CANCER campaigner Clive Stone is certain doctors will find more brain tumours when he has his latest scan today.

But he said his ongoing battle with the disease – 34 tumours in three years – will not deter his fight for patients.

The 66-year-old won approval for NHS patients to get a kidney cancer drug and later a fund for cancer drugs.

Today Mr Stone – who lost wife Jan to breast cancer in 2011 aged 61 – will have his regular six-month scan at Oxford’s Churchill Hospital.

The father-of-two and grandfather-of-one said: “I know they will find another load of tumours. Last time they said they found eight and I just said ‘treat them’.

“You have just got to steel yourself to it.”

The committed Christian added: “I do a lot of prayer, and I am sure your attitude of mind plays a big part in your long-term condition, so I am still bouncing around.”

His journey to fight for cancer patients began in 2007 when he was diagnosed with kidney cancer.

In 2010 he defeated the National Institute for Health and Care Excellence – which recommends what drugs the NHS should use – for life-extending drug Sunitinib to get state funding.

That year he persuaded Prime Minister David Cameron to give £200m for a cancer drug fund with £15m for radiotherapy for a wider range of cancers.

The cancer spread to his brain and he had two operations to remove tumours in 2011 on the NHS.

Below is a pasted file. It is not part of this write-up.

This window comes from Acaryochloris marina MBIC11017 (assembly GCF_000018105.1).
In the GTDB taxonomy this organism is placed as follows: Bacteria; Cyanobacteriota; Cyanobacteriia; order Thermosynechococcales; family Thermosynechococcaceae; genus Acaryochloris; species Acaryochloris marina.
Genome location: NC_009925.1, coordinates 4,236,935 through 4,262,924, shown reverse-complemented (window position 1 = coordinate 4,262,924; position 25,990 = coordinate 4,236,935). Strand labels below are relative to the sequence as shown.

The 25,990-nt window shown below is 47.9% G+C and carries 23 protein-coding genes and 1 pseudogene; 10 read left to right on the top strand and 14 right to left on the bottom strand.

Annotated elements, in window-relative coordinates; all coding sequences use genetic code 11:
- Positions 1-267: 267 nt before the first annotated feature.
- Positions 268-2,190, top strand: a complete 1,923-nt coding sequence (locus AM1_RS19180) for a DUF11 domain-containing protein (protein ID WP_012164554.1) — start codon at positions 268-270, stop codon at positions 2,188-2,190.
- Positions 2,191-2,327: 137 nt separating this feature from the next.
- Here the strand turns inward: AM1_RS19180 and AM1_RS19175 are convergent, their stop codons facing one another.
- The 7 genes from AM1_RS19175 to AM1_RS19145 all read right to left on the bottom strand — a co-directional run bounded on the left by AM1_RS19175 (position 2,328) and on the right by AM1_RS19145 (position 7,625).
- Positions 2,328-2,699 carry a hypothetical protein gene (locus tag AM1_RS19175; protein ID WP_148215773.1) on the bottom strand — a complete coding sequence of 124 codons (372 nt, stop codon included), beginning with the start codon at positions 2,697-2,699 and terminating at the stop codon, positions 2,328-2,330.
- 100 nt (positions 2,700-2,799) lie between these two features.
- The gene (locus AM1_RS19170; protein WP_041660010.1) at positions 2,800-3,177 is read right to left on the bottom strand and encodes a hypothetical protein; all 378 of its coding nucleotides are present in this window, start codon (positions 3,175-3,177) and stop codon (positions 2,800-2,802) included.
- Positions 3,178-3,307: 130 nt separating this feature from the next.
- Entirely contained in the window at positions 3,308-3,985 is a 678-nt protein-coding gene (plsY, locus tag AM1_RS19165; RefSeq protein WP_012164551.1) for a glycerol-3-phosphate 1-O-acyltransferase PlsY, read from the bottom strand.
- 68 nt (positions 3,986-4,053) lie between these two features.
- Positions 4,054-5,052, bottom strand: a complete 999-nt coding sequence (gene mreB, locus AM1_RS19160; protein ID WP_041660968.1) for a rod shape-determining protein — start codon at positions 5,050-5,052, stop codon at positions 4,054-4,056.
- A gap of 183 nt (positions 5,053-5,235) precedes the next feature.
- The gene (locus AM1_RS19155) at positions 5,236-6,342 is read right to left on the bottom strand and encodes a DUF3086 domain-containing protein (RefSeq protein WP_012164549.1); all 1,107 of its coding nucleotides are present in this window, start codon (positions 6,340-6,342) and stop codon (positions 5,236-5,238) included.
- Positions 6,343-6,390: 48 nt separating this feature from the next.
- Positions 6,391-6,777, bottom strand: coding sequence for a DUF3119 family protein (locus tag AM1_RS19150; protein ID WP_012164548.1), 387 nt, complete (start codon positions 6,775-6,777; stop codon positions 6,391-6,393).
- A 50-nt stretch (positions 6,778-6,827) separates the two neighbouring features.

But he then had to pay £15,228 each for two radiosurgery operations in 2012.

The fund – which began in April 2013 – meant he has not had to pay for his last operation in July, in which eight brain tumours were removed.

He still checks the internet for stories of people denied treatment.

He said: “People phone me up and say they are unhappy with their diagnosis, and I say to them challenge every diagnosis, go for a second opinion.

“If you are just about to die, getting six months makes an awful lot of difference.”

Looking to 2014, he said he wants to “embarrass the government” to force “super rich” firms like Amazon to pay more taxes. Mr Stone, who used to work as a fraud investigator for banks, said: “If we could get that money in the NHS we could properly care for the elderly.”

Mr Stone, who has earned an MBE for his campaigning in 2011, said: “There are so many people out there who have got this diagnosis and think it is the end, which I did at first.

“I know obviously that I haven’t got long to go but I am trying to show people there is life after diagnosis.”